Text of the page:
The City of St. Petersburg is adding more red light cameras -- some at intersections that already have cameras ,and some at new intersections. The three new crossroads are U.S. 19 at 5th and 22 Avenues North, and 66th Street at 13th Avenue North.
Other cameras will appear "mostly at existing intersections that have cameras in one or two directions where we have been petitioned or requested by people, saying ‘why do you have it in that direction when all the people are running the red light in the other direction?' " transportation director Joe Kubicki told FOX 13 News.
The additional cameras should be on duty by the end of November.
Kubicki also shared data for St. Petersburg's first nine months of using cameras to enforce red light violations. It shows a slight decline in crashes in intersections resulting in injury, a slight increase in overall crashes in intersections, and a big drop in rear-end collisions.
One surprise: 90 percent of the "notices of violation" go to first-time offenders.
"I think it's very good," Kubicki said. "Because it means that people aren't getting a second notification, i.e. that they're learning a lesson."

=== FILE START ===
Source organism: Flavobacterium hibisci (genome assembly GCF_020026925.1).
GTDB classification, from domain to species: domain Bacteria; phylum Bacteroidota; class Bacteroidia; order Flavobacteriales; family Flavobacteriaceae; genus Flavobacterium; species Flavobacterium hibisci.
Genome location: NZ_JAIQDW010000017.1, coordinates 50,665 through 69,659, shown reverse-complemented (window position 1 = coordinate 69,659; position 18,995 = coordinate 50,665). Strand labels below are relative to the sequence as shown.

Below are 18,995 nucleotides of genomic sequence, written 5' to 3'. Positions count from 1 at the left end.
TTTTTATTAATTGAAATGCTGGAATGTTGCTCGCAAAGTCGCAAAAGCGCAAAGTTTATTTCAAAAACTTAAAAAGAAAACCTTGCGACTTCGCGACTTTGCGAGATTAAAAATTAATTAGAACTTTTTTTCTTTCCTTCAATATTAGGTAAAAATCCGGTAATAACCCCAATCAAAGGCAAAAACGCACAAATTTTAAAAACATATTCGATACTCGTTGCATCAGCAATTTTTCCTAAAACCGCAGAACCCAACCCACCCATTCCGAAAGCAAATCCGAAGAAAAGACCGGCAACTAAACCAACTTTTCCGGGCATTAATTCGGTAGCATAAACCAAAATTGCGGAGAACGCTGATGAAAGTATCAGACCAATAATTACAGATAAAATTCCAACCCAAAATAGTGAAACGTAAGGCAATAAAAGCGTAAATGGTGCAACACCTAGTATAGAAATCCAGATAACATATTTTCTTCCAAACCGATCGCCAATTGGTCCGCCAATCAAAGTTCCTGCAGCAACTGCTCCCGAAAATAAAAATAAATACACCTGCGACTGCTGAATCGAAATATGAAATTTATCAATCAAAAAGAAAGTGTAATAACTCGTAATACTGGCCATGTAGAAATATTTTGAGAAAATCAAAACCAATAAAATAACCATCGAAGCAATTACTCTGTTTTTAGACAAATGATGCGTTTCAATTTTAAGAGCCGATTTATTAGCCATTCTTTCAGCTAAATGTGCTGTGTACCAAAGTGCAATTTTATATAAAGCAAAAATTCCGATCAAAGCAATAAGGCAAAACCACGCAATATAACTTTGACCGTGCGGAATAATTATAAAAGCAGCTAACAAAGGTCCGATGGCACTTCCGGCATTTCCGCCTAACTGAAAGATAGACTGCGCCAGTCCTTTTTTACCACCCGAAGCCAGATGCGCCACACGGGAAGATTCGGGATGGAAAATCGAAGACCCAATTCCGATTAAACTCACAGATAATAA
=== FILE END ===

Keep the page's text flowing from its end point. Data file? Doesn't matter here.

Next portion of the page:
The number of notifications remains steady, but here is another surprise: In July, human reviewers hired by the police department rejected 70 percent of the alleged violations submitted by the camera vendor. St. Petersburg hires retired police officers, working part-time at civilian wages, to review every videotaped infraction.
"They've issued tickets in the past, they've seen these kind of violations over and over again. It just adds a little bit more element of professionalism to this kind of environment where we're trying to weed out and only cite the worst of the worst," police spokesman Mike Puetz said.
As for the money, the fines collected by the city totaled nearly $2.9 million over the nine month period. Much of that is shared with the state.
FOX 13 / WTVT-TV
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